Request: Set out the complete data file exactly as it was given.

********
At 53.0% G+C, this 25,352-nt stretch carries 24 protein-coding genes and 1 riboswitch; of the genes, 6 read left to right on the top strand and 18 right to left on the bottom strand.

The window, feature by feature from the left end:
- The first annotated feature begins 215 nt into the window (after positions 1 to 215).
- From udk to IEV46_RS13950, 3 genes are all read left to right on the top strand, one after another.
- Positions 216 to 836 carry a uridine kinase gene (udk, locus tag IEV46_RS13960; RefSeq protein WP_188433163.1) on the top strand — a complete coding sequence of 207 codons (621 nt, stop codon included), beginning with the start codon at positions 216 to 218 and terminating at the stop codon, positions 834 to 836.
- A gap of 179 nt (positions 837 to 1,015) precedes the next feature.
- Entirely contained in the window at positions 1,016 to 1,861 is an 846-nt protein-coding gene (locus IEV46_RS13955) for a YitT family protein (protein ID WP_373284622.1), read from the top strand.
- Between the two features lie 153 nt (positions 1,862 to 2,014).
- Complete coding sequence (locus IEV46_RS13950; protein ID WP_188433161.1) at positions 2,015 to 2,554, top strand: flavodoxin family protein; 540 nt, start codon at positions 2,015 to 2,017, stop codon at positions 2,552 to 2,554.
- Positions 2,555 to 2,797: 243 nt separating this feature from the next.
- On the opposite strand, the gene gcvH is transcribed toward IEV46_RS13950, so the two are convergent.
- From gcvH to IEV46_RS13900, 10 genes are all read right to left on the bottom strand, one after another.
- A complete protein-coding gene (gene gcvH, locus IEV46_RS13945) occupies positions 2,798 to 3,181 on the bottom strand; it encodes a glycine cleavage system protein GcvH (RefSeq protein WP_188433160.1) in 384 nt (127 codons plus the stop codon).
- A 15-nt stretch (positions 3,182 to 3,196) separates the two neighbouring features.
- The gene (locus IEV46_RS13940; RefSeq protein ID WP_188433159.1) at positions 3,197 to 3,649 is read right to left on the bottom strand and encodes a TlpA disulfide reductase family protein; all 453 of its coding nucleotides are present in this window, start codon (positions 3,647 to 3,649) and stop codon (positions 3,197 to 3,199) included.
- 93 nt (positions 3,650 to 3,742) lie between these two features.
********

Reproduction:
At 53.0% G+C, this 25,352-nt stretch carries 24 protein-coding genes and 1 riboswitch; of the genes, 6 read left to right on the top strand and 18 right to left on the bottom strand.

The window, feature by feature from the left end:
- The first annotated feature begins 215 nt into the window (after positions 1 to 215).
- From udk to IEV46_RS13950, 3 genes are all read left to right on the top strand, one after another.
- Positions 216 to 836 carry a uridine kinase gene (udk, locus tag IEV46_RS13960; RefSeq protein WP_188433163.1) on the top strand — a complete coding sequence of 207 codons (621 nt, stop codon included), beginning with the start codon at positions 216 to 218 and terminating at the stop codon, positions 834 to 836.
- A gap of 179 nt (positions 837 to 1,015) precedes the next feature.
- Entirely contained in the window at positions 1,016 to 1,861 is an 846-nt protein-coding gene (locus IEV46_RS13955) for a YitT family protein (protein ID WP_373284622.1), read from the top strand.
- Between the two features lie 153 nt (positions 1,862 to 2,014).
- Complete coding sequence (locus IEV46_RS13950; protein ID WP_188433161.1) at positions 2,015 to 2,554, top strand: flavodoxin family protein; 540 nt, start codon at positions 2,015 to 2,017, stop codon at positions 2,552 to 2,554.
- Positions 2,555 to 2,797: 243 nt separating this feature from the next.
- On the opposite strand, the gene gcvH is transcribed toward IEV46_RS13950, so the two are convergent.
- From gcvH to IEV46_RS13900, 10 genes are all read right to left on the bottom strand, one after another.
- A complete protein-coding gene (gene gcvH, locus IEV46_RS13945) occupies positions 2,798 to 3,181 on the bottom strand; it encodes a glycine cleavage system protein GcvH (RefSeq protein WP_188433160.1) in 384 nt (127 codons plus the stop codon).
- A 15-nt stretch (positions 3,182 to 3,196) separates the two neighbouring features.
- The gene (locus IEV46_RS13940; RefSeq protein ID WP_188433159.1) at positions 3,197 to 3,649 is read right to left on the bottom strand and encodes a TlpA disulfide reductase family protein; all 453 of its coding nucleotides are present in this window, start codon (positions 3,647 to 3,649) and stop codon (positions 3,197 to 3,199) included.
- 93 nt (positions 3,650 to 3,742) lie between these two features.